The beginning in 1983 is clearly marked with the introduction of hip-hop music and break-dancing to Melbourne in 1983 with the video of Malcolm McLaren’s “Buffalo Girls”. There had been graffiti in Australia before but the hip-hop inspired work was distinctly different in style. A decade later 1993 is selected as end of this beginning because of changes to the rail network meant that writers moved away from the railways. And, “Writing in Melbourne was a victim of its own popularity, achieving a degree of public acceptance as an art form with some city laneways become designated legal painting zones.” (p.23)

All three of the authors were involved with the early graffiti scene that they are writing about. Their ownership of the history and the documentation of this subculture is the book’s greatest strength and weakness. The intended reader is assumed to be part of the subculture. The exclusiveness of the gang (or crew to use the right lingo) is still evident in the book, influencing not only the writing and photographs but the shape of the history. To put it plainly: they can’t see the forest for the trees.

Most of the pages document the pieces of individual writers or crews. There is an attempt to identify stylistic changes: Abstract Era (1986 – 1987), Technical Era (1988 – 1989) and Experimental Era (1991 – 1993). These eras are rather less convincing than the micro-divisions of cubism into analytic and synthetic. And these eras also fail to match the eras of tag names. (p.242)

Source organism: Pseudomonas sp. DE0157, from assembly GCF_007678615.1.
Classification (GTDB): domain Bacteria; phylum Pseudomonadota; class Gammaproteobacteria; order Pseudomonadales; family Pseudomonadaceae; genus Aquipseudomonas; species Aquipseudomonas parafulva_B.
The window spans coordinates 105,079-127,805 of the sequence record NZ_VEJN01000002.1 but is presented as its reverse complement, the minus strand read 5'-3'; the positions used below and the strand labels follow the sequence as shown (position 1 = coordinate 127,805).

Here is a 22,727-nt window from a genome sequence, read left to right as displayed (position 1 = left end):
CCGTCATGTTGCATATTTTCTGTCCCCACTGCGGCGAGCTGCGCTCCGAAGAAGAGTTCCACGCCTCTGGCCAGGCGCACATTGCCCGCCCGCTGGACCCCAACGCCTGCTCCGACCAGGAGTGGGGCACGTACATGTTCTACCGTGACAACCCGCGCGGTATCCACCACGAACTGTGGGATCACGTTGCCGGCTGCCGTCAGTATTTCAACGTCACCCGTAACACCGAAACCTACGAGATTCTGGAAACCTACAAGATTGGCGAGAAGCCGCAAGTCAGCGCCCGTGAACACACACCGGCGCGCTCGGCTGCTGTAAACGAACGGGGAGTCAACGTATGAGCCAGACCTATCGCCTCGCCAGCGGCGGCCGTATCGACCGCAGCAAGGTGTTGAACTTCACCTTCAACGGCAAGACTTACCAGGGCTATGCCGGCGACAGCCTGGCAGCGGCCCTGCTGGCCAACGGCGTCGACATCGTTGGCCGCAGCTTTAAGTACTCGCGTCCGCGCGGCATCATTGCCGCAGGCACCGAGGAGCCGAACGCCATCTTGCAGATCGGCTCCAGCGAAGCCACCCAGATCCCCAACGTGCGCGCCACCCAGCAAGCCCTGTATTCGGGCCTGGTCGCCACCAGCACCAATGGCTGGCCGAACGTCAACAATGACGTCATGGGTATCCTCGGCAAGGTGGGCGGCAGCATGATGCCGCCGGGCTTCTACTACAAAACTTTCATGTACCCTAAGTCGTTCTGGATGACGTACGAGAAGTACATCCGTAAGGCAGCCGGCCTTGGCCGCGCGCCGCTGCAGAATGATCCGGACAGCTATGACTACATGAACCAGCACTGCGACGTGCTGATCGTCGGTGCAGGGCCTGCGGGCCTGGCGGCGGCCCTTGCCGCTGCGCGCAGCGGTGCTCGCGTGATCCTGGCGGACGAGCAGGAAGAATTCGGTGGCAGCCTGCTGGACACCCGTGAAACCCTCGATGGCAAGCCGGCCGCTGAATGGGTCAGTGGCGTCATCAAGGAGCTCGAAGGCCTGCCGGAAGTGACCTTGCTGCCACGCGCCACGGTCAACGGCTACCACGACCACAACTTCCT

I did take some notes from the book to improve my own timeline of Melbourne’s graffiti and street art but the information is poorly organized rather shaky. In writing about the City Square the book fails to establish when the graffiti board was installed 1980.  Some of the text is just plain weird and clumsy. “As with many buildings constructed in the years before this period, the wall and roofing of the abattoirs were ravaged by asbestos, which made the building unsafe for human inhabitation and hence led to its eventual closure and abandonment.” (p.152) Did an editor ever read this sentence?

Maybe I’m expecting too much from yet another coffee table book about street art. After all most people are just going to look at the pictures and the book has some great photographs of Melbourne’s early graffiti. I was particularly struck by the photographs that remind me how tagged the interior of trains were in the early 1990s and ephemeral nature of my own memory of the ordinary experience of traveling by train.

There are now many books about street art or graffiti in Melbourne and none of them is particularly outstanding. Jake Smallman & Carl Nyman Stencil Graffiti Capital Melbourne (Mark Batty Publisher 2005) focused on stencil graffiti with lots of pictures often grouped together by themes: animals, robots, cartoons, music etc. and profiles of some artists. Matthew Lunn, Street Art Uncut, (Caftsman House, 2006) takes a broader view of Melbourne’s street art from aerosol, to tagging to the experimental.